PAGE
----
Two, Two, Two Papers In One!
One of the great aspects of new media has been its ability to reveal that the folks in the ivory towers of elite journalism aren't quite as omniscient as they played at being, back when media was strictly a top-down affair.
Case in point: you could get whiplash reading this Webchat with Tom Shales, the Washington Post's longtime establishment liberal TV critic who types in all caps to a reader -- the Internet equivalent of shouting at the top of your lungs -- "CONSERVATIVES DOMINATE THE BROADCAST AND CABLE MEDIA IN THIS COUNTRY." And then during the same chat backpedals, and a short while later, circles back to his original Al Gore-approved position.
While newspapers have had television critics seemingly dating back to the era of Philo T. Farnsworth, no one knew that politics needed a newspaper writer to perform fulltime fashion critiques until the Post hired Robin Givhan. Mary Katharine Ham spots a huge dollop of hypocrisy from Givhan regarding the preppy togs of the Kennedy clan versus the same Brooks Brothers and Polo duds on Supreme Court Justice John Roberts and his family during Roberts' confirmation hearings in 2005.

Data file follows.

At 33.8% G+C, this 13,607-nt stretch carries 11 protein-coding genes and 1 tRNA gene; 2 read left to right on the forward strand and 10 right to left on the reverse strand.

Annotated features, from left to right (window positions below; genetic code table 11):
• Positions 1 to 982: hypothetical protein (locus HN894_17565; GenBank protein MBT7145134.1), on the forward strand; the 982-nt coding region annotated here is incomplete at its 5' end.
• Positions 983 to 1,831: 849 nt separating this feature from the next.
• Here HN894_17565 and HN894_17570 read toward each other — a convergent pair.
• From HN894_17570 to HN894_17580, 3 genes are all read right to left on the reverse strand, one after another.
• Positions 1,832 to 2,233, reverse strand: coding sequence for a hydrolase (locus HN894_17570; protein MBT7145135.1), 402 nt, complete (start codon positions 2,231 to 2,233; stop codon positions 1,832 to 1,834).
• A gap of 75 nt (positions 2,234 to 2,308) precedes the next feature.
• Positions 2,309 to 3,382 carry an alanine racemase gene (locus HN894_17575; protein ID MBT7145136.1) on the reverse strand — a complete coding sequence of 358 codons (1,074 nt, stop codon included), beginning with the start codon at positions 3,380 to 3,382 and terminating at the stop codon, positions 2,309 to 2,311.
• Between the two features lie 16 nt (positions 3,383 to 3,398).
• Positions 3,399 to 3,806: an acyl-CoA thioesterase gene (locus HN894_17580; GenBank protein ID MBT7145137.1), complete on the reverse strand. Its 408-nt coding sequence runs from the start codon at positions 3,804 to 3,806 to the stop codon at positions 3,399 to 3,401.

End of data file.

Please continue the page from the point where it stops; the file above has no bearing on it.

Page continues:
And finally, Michael Barone puts the Post on notice:
In the 2006 campaign season the Washington Post ran more than a dozen front-page stories on Senator George Allen’s reference, at an August 11 campaign stop almost 400 miles from Washington, to an opposition campaign staffer as “Macaca.” One of these stories, perhaps, had enough news value to be worthy of the front page; the others were placed there with the obvious intent of defeating Allen and electing his Democratic opponent Jim Webb, who did indeed win by a 50%-49% margin.
Now there’s a campaign on for governor of Virginia, and the news editors of the Post seem to be using their front page once again to defeat the Republican candidate, Bob McDonnell, and elect Democrat Creigh Deeds. To provide a fair perspective, we’ll start a Macaca watch, to list stories which make the front page of the Post not on the basis of news value but solely and obviously to defeat the Republican candidate.
How badly did the Post beat the "Macaca" story into the ground in 2006? So badly that even Howard Kurtz, their see-no-media-evil media critic admitted yesterday on Twitter, "WP overplayed macaca."
Watch for similar saturation bombings of the Post's ideological opponents to repeat in upcoming elections, and mock apologies afterwards, ad infinitum.